Today's election was the first of two. In the next step, the teachers will decide if they want to be represented by Joplin NEA or by the Joplin Teachers Association, which is affiliated with the Missouri State Teachers Association.

Out of 216 who voted, 162 voted to be represented by one organization and 46 wanted both organizations, while eight opted not to be represented and supposedly continue to "meet and confer" as Board President Anne Sharp said during the candidate forum at Missouri Southern State University Monday night.

The teachers needed only 109 votes, more than 50 percent, and topped that by a wide margin.

Accused killer's wife: I slept around

During testimony today in the Jeffrey Bruner trial, his estranged wife, Michelle, admitted to having affairs with a number of men during their marriage and said her husband knew about the affairs.

The defense says Dawn Bruner's infidelity is what led to her husband losing control and shooting Missouri Southern State University offensive line coach Derek Moore to death at the Northstar 14 Theater November 1, 2013.

From the KODE report:

After the prosecution rested, the defense called Bruner's estranged wife, Michelle, to the stand. They made it a point to focus on her infidelity in the couple's marriage. After this, they timelined the events of the night leading up to the shooting.

The defense then displayed a Facebook photo of Michelle and the victim, Derek Moore, taken that night outside the theatre. It was at that point that Michelle became emotional and began to cry. Bruner also became very emotional when the picture was shown, breaking down into tears.

Later on in the day, the defense called Jeffrey Bruner to take the stand. When they asked him about the same photo he said quote "I couldn't understand it, I couldn't understand where it came from. I was hurt, I was angry." The prosecution cross-examined Bruner about his involvement in the shooting. Bruner then said quote, "It felt unreal, like a dream sequence."

Jasper County youth offenders being sent elsewhere after failed inspection

Jasper County youth offenders are being sent to Greene County after the detention center failed a recent inspection.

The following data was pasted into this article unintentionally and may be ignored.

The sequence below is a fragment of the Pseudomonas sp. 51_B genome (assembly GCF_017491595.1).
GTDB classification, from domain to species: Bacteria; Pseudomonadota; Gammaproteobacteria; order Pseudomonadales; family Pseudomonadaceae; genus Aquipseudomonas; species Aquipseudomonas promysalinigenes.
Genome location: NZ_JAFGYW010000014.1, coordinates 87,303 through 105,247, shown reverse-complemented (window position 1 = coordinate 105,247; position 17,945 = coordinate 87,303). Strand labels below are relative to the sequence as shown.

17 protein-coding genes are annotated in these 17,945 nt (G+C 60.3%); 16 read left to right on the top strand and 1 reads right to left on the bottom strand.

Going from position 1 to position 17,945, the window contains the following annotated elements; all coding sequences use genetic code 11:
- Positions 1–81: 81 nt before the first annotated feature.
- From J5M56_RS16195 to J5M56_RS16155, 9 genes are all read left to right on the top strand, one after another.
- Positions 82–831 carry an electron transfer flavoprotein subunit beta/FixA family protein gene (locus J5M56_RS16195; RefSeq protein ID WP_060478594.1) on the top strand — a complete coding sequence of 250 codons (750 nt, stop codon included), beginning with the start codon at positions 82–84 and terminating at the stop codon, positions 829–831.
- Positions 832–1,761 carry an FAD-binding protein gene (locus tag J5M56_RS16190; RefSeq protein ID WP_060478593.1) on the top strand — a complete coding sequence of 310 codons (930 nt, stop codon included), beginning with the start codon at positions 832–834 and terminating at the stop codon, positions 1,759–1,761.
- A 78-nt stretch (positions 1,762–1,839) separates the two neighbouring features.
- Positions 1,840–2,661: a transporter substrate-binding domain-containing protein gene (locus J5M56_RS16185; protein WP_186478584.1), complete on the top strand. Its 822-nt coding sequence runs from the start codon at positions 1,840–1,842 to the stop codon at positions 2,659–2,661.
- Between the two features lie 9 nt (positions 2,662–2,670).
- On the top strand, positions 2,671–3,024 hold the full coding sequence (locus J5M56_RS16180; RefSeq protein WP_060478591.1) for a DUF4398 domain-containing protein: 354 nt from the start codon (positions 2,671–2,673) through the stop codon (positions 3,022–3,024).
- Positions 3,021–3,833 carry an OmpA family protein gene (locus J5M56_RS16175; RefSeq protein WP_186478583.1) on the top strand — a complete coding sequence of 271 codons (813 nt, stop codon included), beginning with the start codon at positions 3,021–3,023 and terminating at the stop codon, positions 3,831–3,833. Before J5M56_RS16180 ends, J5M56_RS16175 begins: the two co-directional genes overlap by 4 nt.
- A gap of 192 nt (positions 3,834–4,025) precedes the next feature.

From the report by KOAM's Lisa Olliges:

The detention is old and creates maintenance challenges for Jasper county.

It failed a recent fire inspection forcing repairs.

Jasper county commissioner Darieus Adams says, "We needed to do some adjustments to the heat and air and to the hot water system. We had to fix a couple door locks and had to fix a couple smoke detectors to bring it back into compliance."

But it's not capable of keeping offenders overnight. So juvenile officers, often stretched thin for resources, drive youth to the Greene county juvenile detention center in Springfield,

Local police say it won't impact how they deal with offenders. But it would be easier to have a facility here.

Pineville sex offender pleads guilty to child porn charge

(From the U. S. Attorney for the Western District of Missouri)

 A Pineville, Mo., man who is a registered sex offender pleaded guilty in federal court today to producing child pornography.

Jeremy Wayne Law, 30, of Pineville, pleaded guilty before U.S. Magistrate Judge David P. Rush to attempting to use a minor to produce child pornography. Law, who was previously convicted of sexual abuse with a minor in New York, is a registered sex offender.

By pleading guilty today, Law admitted that he communicated via text messages with a 16-year-old female, identified as “T.C.,” who resided in New York. Investigators found pornographic images and videos of T.C. on Law’s computer. Law also admitted that he had twice engaged in sexual intercourse with T.C. in a vehicle and that he had sent her an image of his genitalia.